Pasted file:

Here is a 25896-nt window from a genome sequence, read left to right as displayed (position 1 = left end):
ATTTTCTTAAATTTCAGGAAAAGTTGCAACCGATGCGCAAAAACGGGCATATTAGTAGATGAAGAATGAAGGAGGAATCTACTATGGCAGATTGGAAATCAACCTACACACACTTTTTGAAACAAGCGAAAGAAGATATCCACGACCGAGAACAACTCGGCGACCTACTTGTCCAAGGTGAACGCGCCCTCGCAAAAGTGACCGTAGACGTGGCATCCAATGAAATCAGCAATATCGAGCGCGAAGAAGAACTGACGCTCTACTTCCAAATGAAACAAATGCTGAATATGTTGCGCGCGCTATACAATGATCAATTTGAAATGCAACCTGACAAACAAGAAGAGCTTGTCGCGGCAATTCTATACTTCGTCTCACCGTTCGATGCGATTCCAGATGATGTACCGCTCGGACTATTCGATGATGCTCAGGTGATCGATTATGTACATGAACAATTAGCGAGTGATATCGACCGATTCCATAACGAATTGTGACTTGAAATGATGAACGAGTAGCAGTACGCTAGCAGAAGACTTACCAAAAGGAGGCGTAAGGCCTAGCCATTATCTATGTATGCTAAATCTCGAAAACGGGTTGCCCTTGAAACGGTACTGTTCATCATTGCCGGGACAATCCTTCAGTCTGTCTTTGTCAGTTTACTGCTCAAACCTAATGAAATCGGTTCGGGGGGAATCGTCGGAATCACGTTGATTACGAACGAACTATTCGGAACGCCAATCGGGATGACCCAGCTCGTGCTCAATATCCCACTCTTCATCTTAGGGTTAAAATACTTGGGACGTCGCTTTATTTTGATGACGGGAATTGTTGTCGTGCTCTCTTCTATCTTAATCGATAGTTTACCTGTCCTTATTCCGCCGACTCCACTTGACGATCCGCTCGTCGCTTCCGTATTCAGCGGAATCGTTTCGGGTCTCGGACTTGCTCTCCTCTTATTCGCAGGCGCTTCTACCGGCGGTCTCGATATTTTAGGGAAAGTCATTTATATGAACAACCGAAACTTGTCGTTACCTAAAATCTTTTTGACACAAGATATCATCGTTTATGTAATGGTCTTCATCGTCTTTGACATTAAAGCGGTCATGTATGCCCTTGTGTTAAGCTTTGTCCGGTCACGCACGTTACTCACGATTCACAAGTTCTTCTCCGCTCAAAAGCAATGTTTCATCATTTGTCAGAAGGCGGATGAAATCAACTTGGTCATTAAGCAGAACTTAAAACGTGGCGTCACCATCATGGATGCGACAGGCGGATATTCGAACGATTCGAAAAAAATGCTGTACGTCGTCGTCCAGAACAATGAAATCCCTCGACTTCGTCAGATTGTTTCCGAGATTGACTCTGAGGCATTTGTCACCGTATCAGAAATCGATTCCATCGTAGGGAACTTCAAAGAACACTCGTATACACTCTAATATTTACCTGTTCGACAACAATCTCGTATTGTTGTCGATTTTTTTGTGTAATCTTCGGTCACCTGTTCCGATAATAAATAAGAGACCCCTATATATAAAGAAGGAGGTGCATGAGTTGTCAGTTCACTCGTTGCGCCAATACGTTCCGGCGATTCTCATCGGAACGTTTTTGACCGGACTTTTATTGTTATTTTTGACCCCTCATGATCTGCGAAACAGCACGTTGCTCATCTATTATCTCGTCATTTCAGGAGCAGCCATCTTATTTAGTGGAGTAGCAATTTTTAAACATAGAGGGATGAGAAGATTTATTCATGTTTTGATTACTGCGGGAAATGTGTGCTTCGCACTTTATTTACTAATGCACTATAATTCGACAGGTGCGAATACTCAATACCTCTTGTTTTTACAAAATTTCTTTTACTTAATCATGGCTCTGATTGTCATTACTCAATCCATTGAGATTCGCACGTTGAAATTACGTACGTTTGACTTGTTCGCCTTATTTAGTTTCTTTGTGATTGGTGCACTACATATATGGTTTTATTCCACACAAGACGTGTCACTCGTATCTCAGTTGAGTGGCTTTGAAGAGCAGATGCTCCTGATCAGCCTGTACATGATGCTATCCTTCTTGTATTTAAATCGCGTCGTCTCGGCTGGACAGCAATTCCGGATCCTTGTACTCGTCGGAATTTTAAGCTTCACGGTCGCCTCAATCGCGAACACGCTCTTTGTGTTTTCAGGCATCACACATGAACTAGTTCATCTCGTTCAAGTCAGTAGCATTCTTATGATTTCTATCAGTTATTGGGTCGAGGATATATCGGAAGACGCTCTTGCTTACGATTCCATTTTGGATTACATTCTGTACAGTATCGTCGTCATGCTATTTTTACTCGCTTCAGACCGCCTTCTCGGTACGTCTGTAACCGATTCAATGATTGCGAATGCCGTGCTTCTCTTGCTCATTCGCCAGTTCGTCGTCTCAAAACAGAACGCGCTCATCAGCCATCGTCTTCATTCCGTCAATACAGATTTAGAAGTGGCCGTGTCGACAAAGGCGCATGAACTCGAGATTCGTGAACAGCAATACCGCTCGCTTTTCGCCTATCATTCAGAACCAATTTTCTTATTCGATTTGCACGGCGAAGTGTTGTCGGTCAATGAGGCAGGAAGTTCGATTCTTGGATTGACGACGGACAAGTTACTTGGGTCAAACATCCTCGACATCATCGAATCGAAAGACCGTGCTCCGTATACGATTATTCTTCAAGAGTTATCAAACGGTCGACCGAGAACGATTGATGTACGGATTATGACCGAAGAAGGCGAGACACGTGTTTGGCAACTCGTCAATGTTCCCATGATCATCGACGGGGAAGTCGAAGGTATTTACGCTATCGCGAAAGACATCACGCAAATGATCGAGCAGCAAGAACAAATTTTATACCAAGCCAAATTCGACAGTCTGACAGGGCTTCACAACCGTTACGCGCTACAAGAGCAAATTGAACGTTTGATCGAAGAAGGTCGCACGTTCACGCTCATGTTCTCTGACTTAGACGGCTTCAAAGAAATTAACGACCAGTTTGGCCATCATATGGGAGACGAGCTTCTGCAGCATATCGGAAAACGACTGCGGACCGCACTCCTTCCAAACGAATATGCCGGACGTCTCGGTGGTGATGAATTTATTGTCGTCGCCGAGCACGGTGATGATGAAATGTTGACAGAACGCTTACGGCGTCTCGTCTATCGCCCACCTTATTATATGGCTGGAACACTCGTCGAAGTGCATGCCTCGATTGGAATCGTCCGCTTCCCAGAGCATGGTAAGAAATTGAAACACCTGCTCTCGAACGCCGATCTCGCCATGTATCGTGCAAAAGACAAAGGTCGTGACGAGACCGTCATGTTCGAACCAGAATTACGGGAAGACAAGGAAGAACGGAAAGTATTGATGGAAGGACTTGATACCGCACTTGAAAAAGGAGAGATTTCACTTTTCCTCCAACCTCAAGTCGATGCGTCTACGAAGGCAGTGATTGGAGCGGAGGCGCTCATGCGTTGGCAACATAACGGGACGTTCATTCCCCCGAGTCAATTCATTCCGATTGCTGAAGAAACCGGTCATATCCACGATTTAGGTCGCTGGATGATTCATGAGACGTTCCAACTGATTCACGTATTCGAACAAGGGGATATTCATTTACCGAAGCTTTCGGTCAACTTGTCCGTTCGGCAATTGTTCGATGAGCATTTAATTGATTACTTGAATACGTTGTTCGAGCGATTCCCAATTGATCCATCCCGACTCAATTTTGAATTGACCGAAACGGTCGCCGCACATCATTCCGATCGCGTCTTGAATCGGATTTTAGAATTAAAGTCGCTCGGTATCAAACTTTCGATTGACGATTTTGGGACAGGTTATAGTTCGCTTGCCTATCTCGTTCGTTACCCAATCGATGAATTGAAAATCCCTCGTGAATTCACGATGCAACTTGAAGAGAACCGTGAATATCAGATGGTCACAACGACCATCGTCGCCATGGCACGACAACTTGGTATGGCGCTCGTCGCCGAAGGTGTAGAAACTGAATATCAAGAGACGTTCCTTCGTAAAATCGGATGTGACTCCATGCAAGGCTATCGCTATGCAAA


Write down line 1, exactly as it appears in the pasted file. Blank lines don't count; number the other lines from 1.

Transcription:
Here is a 25896-nt window from a genome sequence, read left to right as displayed (position 1 = left end):